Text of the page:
Why People Scream When Angry and other Functions of Behavior

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Screaming and other responses to situations and emotions is a type of behavior. Behavior can be adaptive (helpful) or maladaptive (not helpful) to the individual. Behavior is reinforced and continues when it works for the individual in some way. This does not necessarily mean the behavior is directly rewarded in some way or that it benefits the person's life. Behavior can be reinforced just by getting attention (positive or negative attention). Read on to understand the main reasons for behavior. Once the reason or function of the behavior is understood, we can explore ways in which the individual can achieve a similar outcome in a more positive way.

Functions of Behavior

Attention: This is the most common reason for poor behavior. People need attention and we need to get our needs met. Sometimes getting attention for the wrong reasons still works.

  • Example 1: A kid in school doesn't have many friends. He starts to act out and even bully other kids at times. He starts to get attention from the other kids in his class even though a lot of this attention involves yelling back at him, talking about what he is doing, and other interactions that are not positive but are still giving him attention he was not getting before.
  • Example 2: A woman feels neglected by her boyfriend. She is a recovering alcoholic and decides to go out for a binge. Her boyfriend is attentive and concerned about her due to the relapse.

Escape: There are responsibilities and pressures we would like to avoid. Our behavior may be helping us avoid certain tasks or situations.

  • Example 1: A kid does not like taking a bath or brushing his teeth. Every night he acts out towards his parents when they attempt to start his part of his routine. Since it is so difficult to get him to take a bath and brush his teeth, his parents give up sometimes and he does not bath or brush his teeth as often as the parents would like.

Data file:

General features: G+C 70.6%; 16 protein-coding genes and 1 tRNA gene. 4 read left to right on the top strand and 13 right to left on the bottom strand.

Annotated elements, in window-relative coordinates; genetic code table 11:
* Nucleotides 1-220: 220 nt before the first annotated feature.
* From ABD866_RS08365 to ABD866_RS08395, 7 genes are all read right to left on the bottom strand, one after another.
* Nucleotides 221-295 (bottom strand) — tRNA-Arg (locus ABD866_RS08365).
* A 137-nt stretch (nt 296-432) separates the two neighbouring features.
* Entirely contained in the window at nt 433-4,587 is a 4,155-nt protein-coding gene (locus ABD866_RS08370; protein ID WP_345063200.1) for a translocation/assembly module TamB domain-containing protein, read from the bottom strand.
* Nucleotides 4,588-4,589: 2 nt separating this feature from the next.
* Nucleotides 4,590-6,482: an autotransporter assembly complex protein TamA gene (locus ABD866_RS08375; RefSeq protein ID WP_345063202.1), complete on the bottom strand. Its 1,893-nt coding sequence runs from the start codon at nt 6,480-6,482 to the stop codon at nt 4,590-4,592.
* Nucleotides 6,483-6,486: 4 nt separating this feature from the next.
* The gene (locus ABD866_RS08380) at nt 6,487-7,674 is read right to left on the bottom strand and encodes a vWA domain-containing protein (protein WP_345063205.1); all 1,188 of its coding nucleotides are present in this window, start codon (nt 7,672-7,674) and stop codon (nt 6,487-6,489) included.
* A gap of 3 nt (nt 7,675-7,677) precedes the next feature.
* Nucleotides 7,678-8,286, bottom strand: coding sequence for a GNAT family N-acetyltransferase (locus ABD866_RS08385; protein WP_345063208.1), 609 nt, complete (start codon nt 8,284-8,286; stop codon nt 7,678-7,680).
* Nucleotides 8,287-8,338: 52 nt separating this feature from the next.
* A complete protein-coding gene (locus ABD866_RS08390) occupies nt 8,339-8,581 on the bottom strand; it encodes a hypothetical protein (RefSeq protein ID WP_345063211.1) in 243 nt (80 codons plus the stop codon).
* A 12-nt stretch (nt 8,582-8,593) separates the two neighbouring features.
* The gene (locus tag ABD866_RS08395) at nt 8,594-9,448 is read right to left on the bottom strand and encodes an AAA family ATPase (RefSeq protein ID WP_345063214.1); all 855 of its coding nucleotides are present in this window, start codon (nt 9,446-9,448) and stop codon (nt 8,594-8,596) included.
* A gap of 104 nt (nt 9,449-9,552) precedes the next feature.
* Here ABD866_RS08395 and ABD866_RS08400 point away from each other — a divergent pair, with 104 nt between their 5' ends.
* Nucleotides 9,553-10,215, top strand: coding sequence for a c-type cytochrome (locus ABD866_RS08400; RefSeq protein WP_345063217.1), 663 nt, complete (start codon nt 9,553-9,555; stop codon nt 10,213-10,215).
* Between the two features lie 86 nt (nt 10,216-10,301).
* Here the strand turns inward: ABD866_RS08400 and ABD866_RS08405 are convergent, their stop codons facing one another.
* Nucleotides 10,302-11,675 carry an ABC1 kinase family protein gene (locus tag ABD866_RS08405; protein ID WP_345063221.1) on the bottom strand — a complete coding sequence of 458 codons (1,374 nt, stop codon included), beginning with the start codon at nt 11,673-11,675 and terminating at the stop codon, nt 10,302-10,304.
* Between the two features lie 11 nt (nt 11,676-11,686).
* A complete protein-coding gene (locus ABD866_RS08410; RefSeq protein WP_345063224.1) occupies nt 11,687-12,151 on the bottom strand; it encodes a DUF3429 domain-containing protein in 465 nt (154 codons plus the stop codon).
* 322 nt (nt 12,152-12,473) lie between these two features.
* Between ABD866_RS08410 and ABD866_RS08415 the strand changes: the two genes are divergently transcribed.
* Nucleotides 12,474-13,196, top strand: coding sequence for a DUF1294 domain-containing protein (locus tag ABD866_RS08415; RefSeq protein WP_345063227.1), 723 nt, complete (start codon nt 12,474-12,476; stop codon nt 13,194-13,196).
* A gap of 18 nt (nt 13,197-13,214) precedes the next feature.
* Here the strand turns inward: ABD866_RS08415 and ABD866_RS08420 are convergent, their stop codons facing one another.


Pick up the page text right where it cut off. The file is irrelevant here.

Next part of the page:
• Example 2: A man with a fear of public speaking calls out sick on the day of a presentation for work. The rest of his team must present the information without him.

Tangible: This involves some sort of material gain from behavior.

  • Example 1: A kid does not like the lunch her mother packs for her each day. She learns that if she forgets her lunch on the bus, her school allows her to eat a grilled cheese sandwich from the cafeteria- her favorite food. The child starts to forget her lunch almost daily.
  • Example 2: A woman feels she desperately needs money. She begins to deliver packages from one apartment to another- no questions asked- for a good amount of money. This goes against her better judgment and is not something she would normally do but she felt the money was too good to pass up.

Sensory/Personal: The behavior has a sensory or internal reward for the person independent of the environment. The person acts this way because somehow it feels good.

  • Example 1: A group of kids go to school in 95 degree weather. The school is not air conditioned. They run around the school naked and invoke a water bottle fight.
  • Example 2: A couple argues very loudly. They do not resolve anything and are actually making issues worse and hurting the other's feelings. They continue to scream at each other because it feels good to release the emotions. They are not sure how they can feel better so they decide to say hurtful things to the other. "If I can't feel better, I might as well make sure the other person is suffering just as much as me."